Americas Stop Asian Hate

Domestic violence problems brought to fore after being ‘silenced’ for decades

By Cesar Antonio Nucum Jr.

SAN FRANCISCO – Prostitution is regarded by many historians as the oldest profession that had the stigma to many conservatives who would rather consider it as illegal and even punish the prostitutes for “peddling their bodies” while feminists see it as a form of economic coercion or exploitation that makes consent to it as “impossible”.


In the same level of dilemma is domestic violence that, according to author, essayist, and activist from University of California Davis Angela Davis is “the oldest and most pervasive form of violence in the world” that has long been accepted as just an inevitable part of the complex fabric of family relationships across all cultures, including mainstream American culture.


Encouragingly, however, today there is a growing movement to break that mindset is emerging even as data revealed that the rate of domestic violence has not fallen as one out of 3 women and one in 6 men in the US have experienced domestic violence at some point in their lifetimes.


Presently, Davis can breathe easily as fifty years or many decades after silence about this issue during her childhood based on the assumption that nothing could be done during her childhood, there’s a public commitment to end domestic or gender-based violence for good.  


This was the topic discussed during a conference organized by Ethnic Media Services on domestic violence sponsored by Blue Shield California Foundation and the Black Freedom Fund that focused on efforts to find solutions through legislation, reforms in the judicial system and grassroots mobilizing through social media by survivors of abuse themselves.


Aside from video remarks by Angela Davis, others who lent their precious time for this event included California State Senator Susan Rubio, a Democrat from Baldwin Park, Tina Swithen, the founder of One Woman’s Battle, and Viji Sundaram, reporter for the San Francisco Public Press and Co-Founder of Narika, a nonprofit advocacy group working with South Asian American women.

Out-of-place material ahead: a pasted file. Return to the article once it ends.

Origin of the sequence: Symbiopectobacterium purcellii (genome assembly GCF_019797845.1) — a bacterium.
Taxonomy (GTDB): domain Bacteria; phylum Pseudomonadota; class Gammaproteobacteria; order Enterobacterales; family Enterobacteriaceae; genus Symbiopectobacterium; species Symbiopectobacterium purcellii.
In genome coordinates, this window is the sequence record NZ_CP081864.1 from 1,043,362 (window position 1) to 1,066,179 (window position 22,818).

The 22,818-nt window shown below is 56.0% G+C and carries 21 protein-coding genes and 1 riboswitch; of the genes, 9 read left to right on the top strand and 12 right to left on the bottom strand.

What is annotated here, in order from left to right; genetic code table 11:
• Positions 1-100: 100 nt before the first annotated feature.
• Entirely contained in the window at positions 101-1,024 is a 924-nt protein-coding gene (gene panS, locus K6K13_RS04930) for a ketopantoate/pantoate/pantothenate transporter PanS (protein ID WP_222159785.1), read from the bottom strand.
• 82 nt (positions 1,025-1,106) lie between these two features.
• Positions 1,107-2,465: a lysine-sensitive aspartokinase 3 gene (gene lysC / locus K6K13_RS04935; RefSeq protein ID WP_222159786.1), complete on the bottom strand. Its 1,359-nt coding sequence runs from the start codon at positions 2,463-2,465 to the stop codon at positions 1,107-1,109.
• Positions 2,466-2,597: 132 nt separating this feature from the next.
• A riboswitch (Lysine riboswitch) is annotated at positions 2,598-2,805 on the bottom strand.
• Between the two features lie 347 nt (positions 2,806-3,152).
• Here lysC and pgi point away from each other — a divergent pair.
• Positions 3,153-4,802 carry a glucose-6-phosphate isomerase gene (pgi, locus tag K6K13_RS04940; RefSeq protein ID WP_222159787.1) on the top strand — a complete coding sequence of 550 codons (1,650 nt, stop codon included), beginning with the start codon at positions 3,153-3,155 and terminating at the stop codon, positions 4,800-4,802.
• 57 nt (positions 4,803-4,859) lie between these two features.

In her remarks, Davis impressed that the question of silence that has been in most human societies for hundreds of years that somehow also led to victims learning how to hide incidents instead of coming out with it that only served to add to the problem of the survivor.


“One of the reasons I wrote the book called Blues Legacies andd Black Feminism was because listening to black women blues singers, Bessie Smith, Mahraini, and so forth, Ida Cox, Rosa Henderson, so forth… many of them saying about violence. They sang about what was happening to them in their relationships,” imparted Davis.


Davis was sad that domestic violence was just something that existed and nothing could really be done about it except to find solutions involving escape that violence was necessarily a part of human relationships unlike today when a vast number of people are so politically engaged.


For her part, California State Senator Susan Rubio, herself a survivor of domestic violence, has authored a number of bills addressing the problem, including the HELP Act, made it her mission to act on the problem particularly as a state legislator since she started in 2018.


“The victims are not given the resources that they need. And so when we think of a victim with children, they’re having to make a choice whether they leave the relationship and end up on the street homeless with their children or stay in that relationship and be abused and battered. So that’s that wasn’t a real choice as many victims are allowed to stay in shelters 30 to 45 days and then they’re on in the street again,” rued Rubio who did her part in easing this problem with her Help Act.